Final report: Tech overreliance contributed to bursting water mains
Overreliance on technology caused a major water main break in Woodbury last fall, resulting in nearly 200 insurance claims and costing the city $165,000.
A report released last week concluded the city’s investigation and explained how the technology controlling the system failed to do its job on that early Sunday morning in November 2013.
During the incident, the city’s waterworks system malfunctioned and caused its pumps to continue pumping, building excess pressure and causing water main breaks across the city.
Though the warning signs weren’t obvious, a close inspection by an employee could’ve detected the faults in the system, according to the report.
“We’ve learned a lot about the need to have human hands on these systems,” Utility Superintendent Dan Hansen said. “That’s probably one of the biggest lessons.”
Woodbury’s insurance carrier, the League of Minnesota Cities, paid almost $300,000 in claims as a result of the failure.
The city also repaired water mains and valves for $90,000 and paid a deductible of $75,000 to the insurance company, the report states.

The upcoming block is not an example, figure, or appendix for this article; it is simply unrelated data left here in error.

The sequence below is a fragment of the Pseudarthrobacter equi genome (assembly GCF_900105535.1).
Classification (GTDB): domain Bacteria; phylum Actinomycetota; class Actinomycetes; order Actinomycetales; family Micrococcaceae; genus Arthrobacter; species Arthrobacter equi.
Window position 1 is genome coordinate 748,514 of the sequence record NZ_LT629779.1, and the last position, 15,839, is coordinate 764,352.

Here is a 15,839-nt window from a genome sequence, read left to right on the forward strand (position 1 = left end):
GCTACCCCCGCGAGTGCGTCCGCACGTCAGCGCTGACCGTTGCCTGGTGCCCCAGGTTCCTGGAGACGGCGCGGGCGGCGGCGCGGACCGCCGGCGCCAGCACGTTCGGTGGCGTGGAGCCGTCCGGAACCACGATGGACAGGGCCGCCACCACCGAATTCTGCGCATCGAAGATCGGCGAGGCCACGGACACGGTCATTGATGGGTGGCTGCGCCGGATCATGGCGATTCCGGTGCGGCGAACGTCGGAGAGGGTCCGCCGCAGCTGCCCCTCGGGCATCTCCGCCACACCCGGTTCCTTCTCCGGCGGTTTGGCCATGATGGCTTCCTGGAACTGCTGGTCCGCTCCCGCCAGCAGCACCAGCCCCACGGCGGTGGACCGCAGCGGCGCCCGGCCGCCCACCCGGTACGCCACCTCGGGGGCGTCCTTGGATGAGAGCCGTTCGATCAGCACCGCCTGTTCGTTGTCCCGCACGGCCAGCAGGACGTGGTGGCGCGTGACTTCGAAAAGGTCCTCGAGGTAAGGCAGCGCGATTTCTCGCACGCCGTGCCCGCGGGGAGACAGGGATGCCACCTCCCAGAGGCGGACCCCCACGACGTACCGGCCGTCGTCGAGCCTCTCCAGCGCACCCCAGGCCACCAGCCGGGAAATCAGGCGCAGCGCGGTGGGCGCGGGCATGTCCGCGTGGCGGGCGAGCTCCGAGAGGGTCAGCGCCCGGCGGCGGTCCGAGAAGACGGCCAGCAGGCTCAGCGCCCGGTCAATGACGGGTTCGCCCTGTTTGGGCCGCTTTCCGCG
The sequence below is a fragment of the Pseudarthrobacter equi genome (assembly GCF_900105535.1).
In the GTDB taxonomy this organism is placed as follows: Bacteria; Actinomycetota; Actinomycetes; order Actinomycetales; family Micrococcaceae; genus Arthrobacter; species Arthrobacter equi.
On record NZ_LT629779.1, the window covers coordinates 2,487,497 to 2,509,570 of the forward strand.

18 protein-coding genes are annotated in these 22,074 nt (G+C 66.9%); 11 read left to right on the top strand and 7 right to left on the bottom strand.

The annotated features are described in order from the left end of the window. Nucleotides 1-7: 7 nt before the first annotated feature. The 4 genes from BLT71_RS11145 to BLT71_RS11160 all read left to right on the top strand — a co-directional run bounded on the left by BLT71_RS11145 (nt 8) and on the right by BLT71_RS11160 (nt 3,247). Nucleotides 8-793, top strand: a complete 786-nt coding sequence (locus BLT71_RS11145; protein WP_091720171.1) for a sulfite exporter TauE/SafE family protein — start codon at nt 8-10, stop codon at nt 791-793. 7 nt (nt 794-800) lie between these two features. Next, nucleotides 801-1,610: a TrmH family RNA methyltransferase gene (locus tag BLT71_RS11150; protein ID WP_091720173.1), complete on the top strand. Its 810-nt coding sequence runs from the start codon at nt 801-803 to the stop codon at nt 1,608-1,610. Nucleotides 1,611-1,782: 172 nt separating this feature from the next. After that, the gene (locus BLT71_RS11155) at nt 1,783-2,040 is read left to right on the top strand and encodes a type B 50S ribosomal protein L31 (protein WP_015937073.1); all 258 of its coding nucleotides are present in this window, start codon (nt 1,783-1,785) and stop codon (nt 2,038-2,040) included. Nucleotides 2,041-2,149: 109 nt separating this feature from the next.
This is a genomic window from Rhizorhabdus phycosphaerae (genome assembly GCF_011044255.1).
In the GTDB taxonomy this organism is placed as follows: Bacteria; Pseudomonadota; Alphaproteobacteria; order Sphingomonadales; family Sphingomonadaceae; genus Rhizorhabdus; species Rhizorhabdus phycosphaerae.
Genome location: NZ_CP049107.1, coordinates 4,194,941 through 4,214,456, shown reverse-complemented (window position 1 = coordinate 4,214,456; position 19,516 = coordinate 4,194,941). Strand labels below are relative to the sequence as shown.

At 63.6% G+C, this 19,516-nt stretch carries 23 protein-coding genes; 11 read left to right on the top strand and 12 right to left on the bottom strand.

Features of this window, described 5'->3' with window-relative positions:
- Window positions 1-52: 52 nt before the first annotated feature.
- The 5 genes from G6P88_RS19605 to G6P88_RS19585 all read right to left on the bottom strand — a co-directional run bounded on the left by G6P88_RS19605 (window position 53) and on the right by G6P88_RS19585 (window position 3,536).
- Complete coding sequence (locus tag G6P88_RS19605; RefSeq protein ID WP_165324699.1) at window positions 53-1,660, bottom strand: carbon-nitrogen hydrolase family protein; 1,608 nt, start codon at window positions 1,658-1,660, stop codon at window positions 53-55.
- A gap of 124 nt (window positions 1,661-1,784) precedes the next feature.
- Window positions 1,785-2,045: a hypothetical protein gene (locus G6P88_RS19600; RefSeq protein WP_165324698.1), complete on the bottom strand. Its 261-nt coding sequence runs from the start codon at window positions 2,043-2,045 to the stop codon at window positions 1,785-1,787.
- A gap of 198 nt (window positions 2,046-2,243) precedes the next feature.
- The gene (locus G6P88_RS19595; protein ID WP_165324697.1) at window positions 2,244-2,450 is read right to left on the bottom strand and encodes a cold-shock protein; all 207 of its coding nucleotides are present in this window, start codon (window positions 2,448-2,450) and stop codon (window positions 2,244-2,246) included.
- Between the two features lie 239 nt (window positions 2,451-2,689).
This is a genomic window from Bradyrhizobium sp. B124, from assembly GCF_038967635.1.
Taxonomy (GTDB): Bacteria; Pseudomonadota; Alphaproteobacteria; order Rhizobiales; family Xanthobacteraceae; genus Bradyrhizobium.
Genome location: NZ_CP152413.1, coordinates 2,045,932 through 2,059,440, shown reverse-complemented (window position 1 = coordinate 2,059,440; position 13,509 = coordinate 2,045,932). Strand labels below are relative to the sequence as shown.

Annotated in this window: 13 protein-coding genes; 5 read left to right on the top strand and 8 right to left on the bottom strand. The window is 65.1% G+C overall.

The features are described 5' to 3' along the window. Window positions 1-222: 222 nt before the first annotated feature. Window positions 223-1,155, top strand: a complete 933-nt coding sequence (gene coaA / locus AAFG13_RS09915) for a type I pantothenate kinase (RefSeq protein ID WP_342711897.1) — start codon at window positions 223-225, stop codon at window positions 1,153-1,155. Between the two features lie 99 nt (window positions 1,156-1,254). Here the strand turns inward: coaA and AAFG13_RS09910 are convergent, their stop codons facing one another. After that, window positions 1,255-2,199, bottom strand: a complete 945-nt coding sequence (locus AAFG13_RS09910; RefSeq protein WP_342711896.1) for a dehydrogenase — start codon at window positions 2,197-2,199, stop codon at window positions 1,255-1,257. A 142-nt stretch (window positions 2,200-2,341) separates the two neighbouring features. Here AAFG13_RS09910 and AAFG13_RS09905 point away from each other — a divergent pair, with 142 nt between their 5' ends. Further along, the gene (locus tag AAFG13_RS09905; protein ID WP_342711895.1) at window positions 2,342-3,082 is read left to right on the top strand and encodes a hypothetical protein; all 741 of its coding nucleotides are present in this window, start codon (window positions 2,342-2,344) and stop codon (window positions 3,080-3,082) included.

The events that led to the incident are complex, according to the report that explained there was not one point in time or one specific component failure that led to the flooding.
A backup monitoring system partially failed prior to the actual water main leaks, plus the alarms that should’ve alerted public works crew to the problem didn’t detect the failure right away.
Then when the main monitoring program malfunctioned, the switch-off program couldn’t hand off control to the partially failed backup system.
The entire system is connected with the backup monitoring, actual water main valves and emergency alarms. All three failed to notify workers because they didn’t malfunction at the exact same time.
As a result, the city upgraded its system so each component is not dependent on the other.
Public Works Director Klayton Eckles compared operating the technology to flying an airplane, which is both computer and human operated, and overreliance on the automated portions can sometimes lead to crashes.
“To some extent we thought we were operators but we found out we were using that tool to a heavy extent, where it said everything was OK,” he said. “In this case it wasn’t.”
The investigation concluded the sequence of events was human error and that personnel did not see the warning signs so the pumps continued to operate leading to increased pressure and excess water.
Eckles said staff has been trained to inspect all of the tools closely and regularly to avoid future problems.
“This was a hard lesson for our crew,” he said, calling it “a morale shaker.”